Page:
From left, Mia DeCesaris; Joe DeCesaris; Mary Ostrowski; Ed Heck; Al DeCesaris; Dr. Anne Comi, director of the Hunter Nelson Sturge-Weber Center at Kennedy Krieger Institute; Julia Heck; Ida Heck; Jenna Heck; Michael DeCesaris; Albert DeCesaris; Rose Mary DeCesaris; and Kyle Heck gather for a group photo at the Annapolis Waterfront Hotel in Annapolis during the premiere of Al DeCesaris’ film, “Hiking Camino De Santiago for a Cure.” (Photo courtesy of Kennedy Krieger Institute)

From left, Mia DeCesaris; Joe DeCesaris; Mary Ostrowski; Ed Heck; Al DeCesaris; Dr. Anne Comi, director of the Hunter Nelson Sturge-Weber Center at Kennedy Krieger Institute; Julia Heck; Ida Heck; Jenna Heck; Michael DeCesaris; Albert DeCesaris; Rose Mary DeCesaris; and Kyle Heck gather for a group photo at the Annapolis Waterfront Hotel in Annapolis during the premiere of Al DeCesaris’ film, “Hiking Camino De Santiago for a Cure.” (Photo courtesy of Kennedy Krieger Institute)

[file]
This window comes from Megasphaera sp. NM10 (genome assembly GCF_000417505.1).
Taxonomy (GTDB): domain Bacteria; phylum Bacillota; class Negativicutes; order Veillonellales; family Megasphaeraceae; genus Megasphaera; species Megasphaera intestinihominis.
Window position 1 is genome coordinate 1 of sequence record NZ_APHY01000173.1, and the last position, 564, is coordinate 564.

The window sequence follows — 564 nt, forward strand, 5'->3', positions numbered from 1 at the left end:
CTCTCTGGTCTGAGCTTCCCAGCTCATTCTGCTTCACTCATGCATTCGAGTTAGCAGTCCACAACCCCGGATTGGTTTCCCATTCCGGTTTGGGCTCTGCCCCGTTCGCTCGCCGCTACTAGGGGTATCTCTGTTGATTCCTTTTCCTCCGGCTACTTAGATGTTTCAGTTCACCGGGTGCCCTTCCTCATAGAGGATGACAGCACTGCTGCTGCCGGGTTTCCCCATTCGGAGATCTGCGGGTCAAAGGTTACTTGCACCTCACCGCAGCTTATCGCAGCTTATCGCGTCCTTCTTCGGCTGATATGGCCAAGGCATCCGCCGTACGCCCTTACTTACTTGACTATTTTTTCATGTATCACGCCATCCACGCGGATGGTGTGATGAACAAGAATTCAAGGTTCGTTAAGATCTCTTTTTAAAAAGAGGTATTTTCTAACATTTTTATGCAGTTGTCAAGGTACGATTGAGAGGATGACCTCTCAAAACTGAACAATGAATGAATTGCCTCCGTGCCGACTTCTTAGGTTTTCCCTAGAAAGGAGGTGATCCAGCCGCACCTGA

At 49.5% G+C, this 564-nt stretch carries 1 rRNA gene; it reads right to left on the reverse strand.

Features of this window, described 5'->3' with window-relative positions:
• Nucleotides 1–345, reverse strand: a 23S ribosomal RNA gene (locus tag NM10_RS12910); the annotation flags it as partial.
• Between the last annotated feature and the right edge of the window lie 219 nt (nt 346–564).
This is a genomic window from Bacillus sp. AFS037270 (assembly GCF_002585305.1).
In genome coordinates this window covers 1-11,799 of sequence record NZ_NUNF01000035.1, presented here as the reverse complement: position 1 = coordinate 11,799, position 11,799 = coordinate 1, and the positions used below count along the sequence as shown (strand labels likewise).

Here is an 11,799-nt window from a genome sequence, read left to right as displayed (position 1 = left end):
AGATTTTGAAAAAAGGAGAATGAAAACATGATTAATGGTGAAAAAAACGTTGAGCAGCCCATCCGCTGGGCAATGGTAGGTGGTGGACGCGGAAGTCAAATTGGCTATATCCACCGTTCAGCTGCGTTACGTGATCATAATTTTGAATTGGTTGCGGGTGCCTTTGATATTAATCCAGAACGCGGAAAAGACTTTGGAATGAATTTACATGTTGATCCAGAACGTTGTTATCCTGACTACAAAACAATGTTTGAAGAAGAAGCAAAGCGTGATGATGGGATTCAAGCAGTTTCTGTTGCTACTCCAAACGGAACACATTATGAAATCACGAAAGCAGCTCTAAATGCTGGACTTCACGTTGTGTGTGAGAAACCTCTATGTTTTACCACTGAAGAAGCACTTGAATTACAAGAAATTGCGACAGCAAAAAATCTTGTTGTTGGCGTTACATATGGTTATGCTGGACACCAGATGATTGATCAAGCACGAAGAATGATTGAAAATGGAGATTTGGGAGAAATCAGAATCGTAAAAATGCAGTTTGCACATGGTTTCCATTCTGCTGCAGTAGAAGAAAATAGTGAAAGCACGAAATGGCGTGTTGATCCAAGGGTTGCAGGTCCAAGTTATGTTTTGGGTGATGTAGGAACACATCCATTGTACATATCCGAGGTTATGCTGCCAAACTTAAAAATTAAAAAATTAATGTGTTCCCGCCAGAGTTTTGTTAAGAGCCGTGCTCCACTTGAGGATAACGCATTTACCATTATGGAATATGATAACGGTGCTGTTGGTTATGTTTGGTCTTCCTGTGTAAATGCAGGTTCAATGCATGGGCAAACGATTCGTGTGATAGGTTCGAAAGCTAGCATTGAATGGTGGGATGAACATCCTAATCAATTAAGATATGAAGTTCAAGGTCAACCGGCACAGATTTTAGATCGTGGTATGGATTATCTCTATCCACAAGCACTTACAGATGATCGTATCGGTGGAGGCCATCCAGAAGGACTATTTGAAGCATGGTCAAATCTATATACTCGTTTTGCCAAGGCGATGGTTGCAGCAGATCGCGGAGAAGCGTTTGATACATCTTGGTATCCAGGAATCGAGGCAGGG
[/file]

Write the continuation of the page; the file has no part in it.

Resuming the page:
Al DeCesaris greets guests as they gathered at the Annapolis Waterfront Hotel in Annapolis for the premiere of Al DeCesaris’ film, “Hiking Camino De Santiago for a Cure,” a chronicle of his 31-day journey to raise money and awareness to help fight Sturge-Weber syndrome. (Photo courtesy of Kennedy Krieger Institute)

Al DeCesaris greets guests as they gathered at the Annapolis Waterfront Hotel in Annapolis for the premiere of Al DeCesaris’ film, “Hiking Camino De Santiago for a Cure,” a chronicle of his 31-day journey to raise money and awareness to help fight Sturge-Weber syndrome. (Photo courtesy of Kennedy Krieger Institute)

Ida Heck, founder of Celebrate Hope, and attendees watch Al DeCesaris’ film, “Hiking Camino De Santiago for a Cure,” which chronicles his 31-day hike across Spain to raise awareness and funds for Sturge-Weber Syndrome research. (Photo courtesy of Kennedy Krieger Institute)

Ida Heck, founder of Celebrate Hope, and attendees watch Al DeCesaris’ film, “Hiking Camino De Santiago for a Cure,” which chronicles his 31-day hike across Spain to raise awareness and funds for Sturge-Weber Syndrome research. (Photo courtesy of Kennedy Krieger Institute)